“Let’s do the time warp again.” – Riff Raff
My relationship with Radio Shack goes back more than 50 years, when the company opened a store on Shelbyville Road near my home in Louisville, Kentucky. Heck, I even worked in a suburban Radio Shack as a freelance repair person for a summer during my college days, and I’ve still got the 50th anniversary Radio Shack commemorative coin celebrating the opening of the company’s 1000th store, which I won in 1971. So I have been truly saddened to see the company decline into bankruptcy, not once but twice, in recent years.
This 50th Anniversary coin commemorates the opening of Radio Shack’s 1000th store in 1971. (Image source: Steve Leibson)
The net result of the corporate-level turmoil at Radio Shack is the disappearance of thousands of company stores worldwide, including every single Radio Shack in Silicon Valley. I went to the Radio Shack online map and searched. Within a 50 mile radius, every single Radio Shack store was gone.
With one exception.
There’s a still a Radio Shack in Hollister, California. And just where the heck is Hollister? (Many people have asked me this question as I’ve researched this article.) Hollister is 47.4 miles south of downtown San Jose, so it’s just within that 50-mile radius. Hollister is even south of Gilroy, the self-proclaimed garlic capitol of the world.
You’ll find Hollister nestled in the middle of a lot of agriculture, looking sort of like a Silicon Valley from 50 years ago, just before the fruit orchards were bulldozed, forever transforming The Valley of Heart’s Delight into the Valley of Silicon. Hollister is already a Silicon Valley bedroom community, so its transformation may not be all that far in the future.
On a recent overcast Friday in the early Fall, my wife and I took a field trip and traveled to Hollister to see the last Radio Shack in (or more accurately near) Silicon Valley. When we walked in, we met Ramon and Claudia. Ramon was stocking parts on the wall and Claudia was behind the register. Both employees knew a lot about the store’s origins and history.
The story of the last Radio Shack in Silicon Valley starts in 1974 when Gilbert Perez opened the Crystal TV repair shop in Hollister. (That’s back when televisions were actually designed to be repairable.) Perez also sold television antennas, although they had to be mounted on 30-foot masts to receive TV signals all the way from San Francisco, about 100 miles away. When San Francisco’s Sutro Tower went up in 1971, consolidating all of the city’s television transmission antennas, reception got a lot better, says Perez.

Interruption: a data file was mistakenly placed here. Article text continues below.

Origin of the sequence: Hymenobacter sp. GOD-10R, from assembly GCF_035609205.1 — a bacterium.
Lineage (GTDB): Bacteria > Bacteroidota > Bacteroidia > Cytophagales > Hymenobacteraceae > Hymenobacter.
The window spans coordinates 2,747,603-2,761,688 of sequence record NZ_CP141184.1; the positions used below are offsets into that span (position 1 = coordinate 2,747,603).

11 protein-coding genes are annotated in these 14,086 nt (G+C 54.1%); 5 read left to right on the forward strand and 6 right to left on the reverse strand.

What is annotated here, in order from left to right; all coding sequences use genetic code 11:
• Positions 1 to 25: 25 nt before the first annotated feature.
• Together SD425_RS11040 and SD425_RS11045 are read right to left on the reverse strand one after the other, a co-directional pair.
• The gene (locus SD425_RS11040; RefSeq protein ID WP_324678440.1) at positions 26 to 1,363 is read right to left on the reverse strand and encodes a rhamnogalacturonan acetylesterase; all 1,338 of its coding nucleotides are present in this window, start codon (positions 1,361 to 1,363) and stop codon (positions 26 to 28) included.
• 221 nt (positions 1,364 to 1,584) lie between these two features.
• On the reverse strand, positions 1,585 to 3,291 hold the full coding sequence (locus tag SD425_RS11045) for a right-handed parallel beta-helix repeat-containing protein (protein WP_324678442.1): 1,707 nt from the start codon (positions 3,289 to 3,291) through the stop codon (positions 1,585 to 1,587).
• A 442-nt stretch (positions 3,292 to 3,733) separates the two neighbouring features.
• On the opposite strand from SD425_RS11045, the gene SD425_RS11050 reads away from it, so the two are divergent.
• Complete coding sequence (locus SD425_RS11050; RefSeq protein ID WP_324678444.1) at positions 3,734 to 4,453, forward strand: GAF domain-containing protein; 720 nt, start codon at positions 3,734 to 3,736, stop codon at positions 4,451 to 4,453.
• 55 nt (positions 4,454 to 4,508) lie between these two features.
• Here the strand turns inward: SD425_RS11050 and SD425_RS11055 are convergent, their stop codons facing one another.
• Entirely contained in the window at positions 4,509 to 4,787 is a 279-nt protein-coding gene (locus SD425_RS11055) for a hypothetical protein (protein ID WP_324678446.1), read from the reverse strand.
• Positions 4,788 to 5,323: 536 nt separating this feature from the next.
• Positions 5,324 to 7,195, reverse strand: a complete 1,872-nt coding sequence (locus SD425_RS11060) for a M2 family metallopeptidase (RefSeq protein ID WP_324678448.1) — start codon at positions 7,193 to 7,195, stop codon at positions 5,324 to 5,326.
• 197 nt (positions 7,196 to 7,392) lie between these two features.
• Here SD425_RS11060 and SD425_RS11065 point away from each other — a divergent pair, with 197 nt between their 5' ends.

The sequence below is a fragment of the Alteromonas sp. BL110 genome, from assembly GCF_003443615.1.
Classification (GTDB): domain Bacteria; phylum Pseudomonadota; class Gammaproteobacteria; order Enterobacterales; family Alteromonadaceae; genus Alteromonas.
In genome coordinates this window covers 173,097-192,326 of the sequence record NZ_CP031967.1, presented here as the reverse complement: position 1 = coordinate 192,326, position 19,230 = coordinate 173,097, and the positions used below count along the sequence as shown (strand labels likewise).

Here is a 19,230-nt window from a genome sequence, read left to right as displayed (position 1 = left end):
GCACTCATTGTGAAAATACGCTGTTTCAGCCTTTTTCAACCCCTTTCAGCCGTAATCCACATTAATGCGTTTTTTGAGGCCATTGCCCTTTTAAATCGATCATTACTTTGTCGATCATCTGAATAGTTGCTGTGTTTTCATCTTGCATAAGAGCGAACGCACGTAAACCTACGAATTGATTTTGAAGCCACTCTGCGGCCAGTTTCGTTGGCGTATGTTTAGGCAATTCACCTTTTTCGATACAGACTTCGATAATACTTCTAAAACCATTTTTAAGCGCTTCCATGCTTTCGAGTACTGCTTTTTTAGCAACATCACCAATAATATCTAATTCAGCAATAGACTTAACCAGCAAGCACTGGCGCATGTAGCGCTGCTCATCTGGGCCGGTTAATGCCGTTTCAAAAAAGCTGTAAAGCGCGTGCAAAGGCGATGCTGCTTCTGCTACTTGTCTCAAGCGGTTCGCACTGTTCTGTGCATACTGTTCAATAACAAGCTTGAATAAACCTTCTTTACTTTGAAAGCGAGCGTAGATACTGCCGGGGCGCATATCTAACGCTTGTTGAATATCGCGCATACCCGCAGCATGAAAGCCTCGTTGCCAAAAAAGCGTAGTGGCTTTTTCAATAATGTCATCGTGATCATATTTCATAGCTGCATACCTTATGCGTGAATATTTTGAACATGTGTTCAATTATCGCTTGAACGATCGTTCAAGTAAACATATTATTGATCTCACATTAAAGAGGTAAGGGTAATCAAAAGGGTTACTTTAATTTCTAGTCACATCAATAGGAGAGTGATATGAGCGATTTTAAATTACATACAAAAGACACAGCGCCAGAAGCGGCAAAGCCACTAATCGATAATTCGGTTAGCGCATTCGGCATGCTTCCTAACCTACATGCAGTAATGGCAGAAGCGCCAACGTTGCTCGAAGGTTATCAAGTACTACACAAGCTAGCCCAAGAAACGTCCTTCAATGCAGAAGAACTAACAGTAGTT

Then, around 1986, Perez bought a Radio Shack dealership and added it to his repair business. He moved his shop to downtown Hollister, tacked on a Radio Shack sign, and started to sell Radio Shack merchandise in his store. Here’s a photo of Crystal TV’s storefront from the late 1980s.
Crystal TV in the late 1980s. (Image source: Crystal TV)
Note the Radio Shack sign. It uses the funky, earlier Radio Shack logo font with the circles in the letters “R,” “a,” “d,” and “o.” That’s from back in Radio Shack’s Flavoradio days.
Then, in 1991, an arsonist set a fire that burned down an entire city block of downtown Hollister. Six businesses, including Crystal TV, burned to the ground. Here’s an image taken after the fire, showing what happened to Crystal TV’s Radio Shack sign.
A damaged Radio Shack sign is about all that remained of Crystal TV after the 1991 fire. (Image Source: Hollister Free Lance)
Within a year, Perez had reopened Crystal TV in what is now its current location, at 491 Tres Pinos Road, in a strip mall immediately adjacent to a Big K (a supersized K Mart), where it has remained open continuously for the last quarter of a century. (Yes, there’s certainly some latent irony in having an operating Radio Shack located next to an operating KMart in Hollister, California.)
Things started to go downhill for the Radio Shack Corporation in 2012. (Note: the true name of the corporation was “RadioShack” but I’ve used “Radio Shack,” the store-signage form that most of us recognize, throughout this article.) From 2000 to 2011, Radio Shack spent $2.6 billion to repurchase its stock in an attempt to prop up its share price. That wasn’t a good sign, and by 2012, the company had stopped paying stock dividends to conserve cash. In April, 2012, Moody’s reduced its ratings on Radio Shack corporate bonds to junk status. In October, 2014, Radio Shack’s quarterly figures told a grim story: the company was losing $1.1 million per day. The New York Stock Exchange delisted Radio Shack on February 2, 2015, and RadioShack announced that it had filed for Chapter 11 bankruptcy protection on February 5, 2015.